3 Min Read
LITTLE ROCK, Arkansas (Reuters) - Arkansas joined seven other U.S. states on Thursday in banning most abortions after 20 weeks of pregnancy as the Republican-controlled state Senate voted to override a veto of the legislation by Democratic Governor Mike Beebe.
Arkansas senators also gave final approval to a proposal that would ban most abortions once a fetal heartbeat could be detected by a standard ultrasound, or about 12 weeks into pregnancy, and forwarded that bill to Beebe.
Senators voted 19 to 14 along party lines to override Beebe's veto of the 20-week ban, which followed a 53 to 28 vote by the Republican-controlled state House. In Arkansas, lawmakers can override a veto by a simple majority vote.
The law to ban most abortions after 20 weeks provides exceptions only in cases of rape, incest or to save a mother's life. It does not include an exemption for any lethal fetal disorders.
The heartbeat bill includes similar exceptions and calls for the state medical board to revoke the licenses of doctors who violate it.
The ACLU of Arkansas believes the new 20-week ban law and the proposed fetal heartbeat bill are unconstitutional, said Bettina Brownstein, cooperating attorney for the organization.
Brownstein said the ACLU may challenge the 20-week ban law and was preparing a challenge to the heartbeat bill.
"If it becomes law, it will be the most draconian anti-abortion bill in the country and affect many, many women," Brownstein said of the heartbeat bill.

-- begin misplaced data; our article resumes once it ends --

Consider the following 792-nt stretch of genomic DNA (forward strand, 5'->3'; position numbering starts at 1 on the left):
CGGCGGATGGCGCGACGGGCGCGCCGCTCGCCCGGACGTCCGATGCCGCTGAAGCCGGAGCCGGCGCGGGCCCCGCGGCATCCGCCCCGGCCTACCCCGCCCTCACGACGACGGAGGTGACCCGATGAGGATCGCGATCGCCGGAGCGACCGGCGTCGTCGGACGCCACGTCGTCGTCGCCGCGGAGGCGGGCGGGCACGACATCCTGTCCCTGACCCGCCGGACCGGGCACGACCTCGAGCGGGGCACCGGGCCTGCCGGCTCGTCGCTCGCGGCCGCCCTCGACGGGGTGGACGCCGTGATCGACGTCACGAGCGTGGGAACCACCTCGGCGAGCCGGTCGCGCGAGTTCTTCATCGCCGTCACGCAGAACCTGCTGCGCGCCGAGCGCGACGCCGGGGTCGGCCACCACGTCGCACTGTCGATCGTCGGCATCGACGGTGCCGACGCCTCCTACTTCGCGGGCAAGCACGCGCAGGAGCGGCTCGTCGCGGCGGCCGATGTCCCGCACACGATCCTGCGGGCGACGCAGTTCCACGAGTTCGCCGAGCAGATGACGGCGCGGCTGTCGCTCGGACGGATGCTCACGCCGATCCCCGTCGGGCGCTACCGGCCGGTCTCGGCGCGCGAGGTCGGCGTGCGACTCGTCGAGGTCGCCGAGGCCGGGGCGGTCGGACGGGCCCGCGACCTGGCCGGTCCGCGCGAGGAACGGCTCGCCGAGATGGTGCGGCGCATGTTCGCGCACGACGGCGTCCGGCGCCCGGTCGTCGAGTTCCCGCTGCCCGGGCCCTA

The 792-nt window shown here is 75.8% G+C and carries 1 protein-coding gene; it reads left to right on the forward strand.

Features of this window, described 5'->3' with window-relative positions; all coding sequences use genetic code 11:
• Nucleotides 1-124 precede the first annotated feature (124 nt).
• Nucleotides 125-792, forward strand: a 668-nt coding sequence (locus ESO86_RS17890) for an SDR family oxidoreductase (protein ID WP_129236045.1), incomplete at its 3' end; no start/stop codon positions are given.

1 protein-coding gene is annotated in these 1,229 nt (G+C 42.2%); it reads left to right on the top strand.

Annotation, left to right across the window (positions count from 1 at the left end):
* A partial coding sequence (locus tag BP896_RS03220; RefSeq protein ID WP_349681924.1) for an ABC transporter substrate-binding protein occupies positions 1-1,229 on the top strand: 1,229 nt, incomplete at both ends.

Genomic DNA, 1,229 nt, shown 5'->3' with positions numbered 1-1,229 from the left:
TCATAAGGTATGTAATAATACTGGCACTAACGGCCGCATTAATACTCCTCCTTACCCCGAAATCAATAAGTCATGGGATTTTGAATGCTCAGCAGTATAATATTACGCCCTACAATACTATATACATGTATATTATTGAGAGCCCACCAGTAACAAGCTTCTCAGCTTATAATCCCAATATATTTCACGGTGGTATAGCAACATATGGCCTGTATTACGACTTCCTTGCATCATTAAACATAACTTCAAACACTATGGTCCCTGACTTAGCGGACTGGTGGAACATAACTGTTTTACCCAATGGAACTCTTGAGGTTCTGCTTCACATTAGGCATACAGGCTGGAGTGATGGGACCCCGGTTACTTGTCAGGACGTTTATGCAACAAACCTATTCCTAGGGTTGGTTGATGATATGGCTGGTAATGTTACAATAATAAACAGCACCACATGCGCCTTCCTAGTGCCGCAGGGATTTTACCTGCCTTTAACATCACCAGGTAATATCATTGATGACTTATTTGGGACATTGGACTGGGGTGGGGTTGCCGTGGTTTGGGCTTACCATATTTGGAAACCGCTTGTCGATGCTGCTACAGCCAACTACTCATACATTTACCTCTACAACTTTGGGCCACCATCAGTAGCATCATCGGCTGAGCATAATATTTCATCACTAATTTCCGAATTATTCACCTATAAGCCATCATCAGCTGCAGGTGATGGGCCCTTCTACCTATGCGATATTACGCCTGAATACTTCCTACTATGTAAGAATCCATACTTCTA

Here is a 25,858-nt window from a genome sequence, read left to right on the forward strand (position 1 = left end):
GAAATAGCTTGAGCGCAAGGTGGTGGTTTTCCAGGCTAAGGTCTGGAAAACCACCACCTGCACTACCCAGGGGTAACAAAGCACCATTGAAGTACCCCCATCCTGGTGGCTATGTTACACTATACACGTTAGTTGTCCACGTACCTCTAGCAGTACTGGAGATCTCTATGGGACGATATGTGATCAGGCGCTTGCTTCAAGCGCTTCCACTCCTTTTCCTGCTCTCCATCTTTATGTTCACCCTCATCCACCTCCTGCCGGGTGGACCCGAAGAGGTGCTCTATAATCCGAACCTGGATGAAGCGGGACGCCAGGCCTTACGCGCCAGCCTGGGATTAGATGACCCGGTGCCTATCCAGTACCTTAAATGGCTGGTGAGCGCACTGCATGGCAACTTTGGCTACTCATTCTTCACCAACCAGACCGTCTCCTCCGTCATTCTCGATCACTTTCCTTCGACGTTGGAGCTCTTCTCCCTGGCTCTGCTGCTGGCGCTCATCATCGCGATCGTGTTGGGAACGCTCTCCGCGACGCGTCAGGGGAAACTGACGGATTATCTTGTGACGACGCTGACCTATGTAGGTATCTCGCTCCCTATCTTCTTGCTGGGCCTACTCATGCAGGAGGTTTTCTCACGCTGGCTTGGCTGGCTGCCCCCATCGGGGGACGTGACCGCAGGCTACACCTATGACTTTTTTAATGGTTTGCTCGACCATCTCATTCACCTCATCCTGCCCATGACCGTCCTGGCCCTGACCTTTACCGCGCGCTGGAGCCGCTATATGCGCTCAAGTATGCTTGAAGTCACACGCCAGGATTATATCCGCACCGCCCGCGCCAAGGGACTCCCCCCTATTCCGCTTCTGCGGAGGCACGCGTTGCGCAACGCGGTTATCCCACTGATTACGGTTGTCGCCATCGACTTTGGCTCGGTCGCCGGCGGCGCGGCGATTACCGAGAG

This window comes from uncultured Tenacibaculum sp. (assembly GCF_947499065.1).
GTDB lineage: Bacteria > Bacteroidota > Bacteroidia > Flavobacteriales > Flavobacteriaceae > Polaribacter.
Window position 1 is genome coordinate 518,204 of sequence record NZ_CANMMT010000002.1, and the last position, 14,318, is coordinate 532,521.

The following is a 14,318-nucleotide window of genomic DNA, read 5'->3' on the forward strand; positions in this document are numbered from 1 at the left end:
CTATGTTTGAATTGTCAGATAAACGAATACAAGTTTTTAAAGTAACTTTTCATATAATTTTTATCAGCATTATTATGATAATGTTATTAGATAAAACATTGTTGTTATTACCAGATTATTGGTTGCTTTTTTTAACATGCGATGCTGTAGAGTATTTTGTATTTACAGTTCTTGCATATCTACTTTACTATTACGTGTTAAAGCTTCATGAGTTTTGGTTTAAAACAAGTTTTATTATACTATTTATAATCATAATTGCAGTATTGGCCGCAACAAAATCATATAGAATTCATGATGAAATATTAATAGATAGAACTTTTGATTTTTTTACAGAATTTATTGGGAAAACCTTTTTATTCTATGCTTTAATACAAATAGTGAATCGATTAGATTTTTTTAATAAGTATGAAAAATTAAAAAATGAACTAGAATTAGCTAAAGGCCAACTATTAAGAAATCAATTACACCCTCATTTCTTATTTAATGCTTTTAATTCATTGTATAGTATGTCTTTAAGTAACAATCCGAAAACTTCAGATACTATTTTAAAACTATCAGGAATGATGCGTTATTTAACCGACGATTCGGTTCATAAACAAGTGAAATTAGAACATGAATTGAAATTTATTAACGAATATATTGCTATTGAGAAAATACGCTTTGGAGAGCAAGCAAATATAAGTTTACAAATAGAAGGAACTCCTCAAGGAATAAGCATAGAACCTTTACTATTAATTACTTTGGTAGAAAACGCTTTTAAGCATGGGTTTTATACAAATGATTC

Republican state Representative Andy Mayberry, the primary sponsor, said the 20-week ban law was modeled after a similar law in Nebraska and he believes it is constitutional.
"Maybe there will be lawsuits, but lawmakers don't always let the criticisms of their opponents influence their votes," Republican state Senator David Sanders said on Thursday of the rare vote to override the governor's veto.
The chief executive of Planned Parenthood of the Heartland, Jill June, said the so-called "heartbeat" bill would be the most stringent restriction on abortion in the country.
Governor Beebe had said he vetoed the 20-week ban because he believed it contradicted the U.S. Supreme Court's Roe versus Wade decision that legalized abortion, and it would be costly to defend the law from legal challenges.
Late-term abortions remain relatively rare. Most of the recent state laws banning most abortions after 20 weeks are based on controversial medical research suggesting that a fetus feels pain starting at 20 weeks of gestation.
Editing by David Bailey, Greg McCune and Leslie Adler